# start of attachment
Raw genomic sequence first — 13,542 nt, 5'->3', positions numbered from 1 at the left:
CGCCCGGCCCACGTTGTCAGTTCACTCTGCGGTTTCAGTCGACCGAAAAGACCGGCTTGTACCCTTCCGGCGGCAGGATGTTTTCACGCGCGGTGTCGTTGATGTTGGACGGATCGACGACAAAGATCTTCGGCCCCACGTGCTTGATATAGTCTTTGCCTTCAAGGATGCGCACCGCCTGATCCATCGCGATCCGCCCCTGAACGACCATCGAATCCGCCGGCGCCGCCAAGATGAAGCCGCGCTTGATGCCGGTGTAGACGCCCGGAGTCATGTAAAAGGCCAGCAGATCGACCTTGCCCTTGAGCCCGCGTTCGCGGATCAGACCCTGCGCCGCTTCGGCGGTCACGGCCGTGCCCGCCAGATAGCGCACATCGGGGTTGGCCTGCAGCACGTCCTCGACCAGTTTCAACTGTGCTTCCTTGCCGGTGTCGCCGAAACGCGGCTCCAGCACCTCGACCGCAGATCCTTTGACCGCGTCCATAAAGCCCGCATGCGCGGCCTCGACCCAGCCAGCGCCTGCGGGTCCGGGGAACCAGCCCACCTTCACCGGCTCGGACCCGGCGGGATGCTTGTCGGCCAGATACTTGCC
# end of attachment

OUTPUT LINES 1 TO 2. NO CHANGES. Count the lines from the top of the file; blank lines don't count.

Raw genomic sequence first — 13,542 nt, 5'->3', positions numbered from 1 at the left:
CGCCCGGCCCACGTTGTCAGTTCACTCTGCGGTTTCAGTCGACCGAAAAGACCGGCTTGTACCCTTCCGGCGGCAGGATGTTTTCACGCGCGGTGTCGTTGATGTTGGACGGATCGACGACAAAGATCTTCGGCCCCACGTGCTTGATATAGTCTTTGCCTTCAAGGATGCGCACCGCCTGATCCATCGCGATCCGCCCCTGAACGACCATCGAATCCGCCGGCGCCGCCAAGATGAAGCCGCGCTTGATGCCGGTGTAGACGCCCGGAGTCATGTAAAAGGCCAGCAGATCGACCTTGCCCTTGAGCCCGCGTTCGCGGATCAGACCCTGCGCCGCTTCGGCGGTCACGGCCGTGCCCGCCAGATAGCGCACATCGGGGTTGGCCTGCAGCACGTCCTCGACCAGTTTCAACTGTGCTTCCTTGCCGGTGTCGCCGAAACGCGGCTCCAGCACCTCGACCGCAGATCCTTTGACCGCGTCCATAAAGCCCGCATGCGCGGCCTCGACCCAGCCAGCGCCTGCGGGTCCGGGGAACCAGCCCACCTTCACCGGCTCGGACCCGGCGGGATGCTTGTCGGCCAGATACTTGCC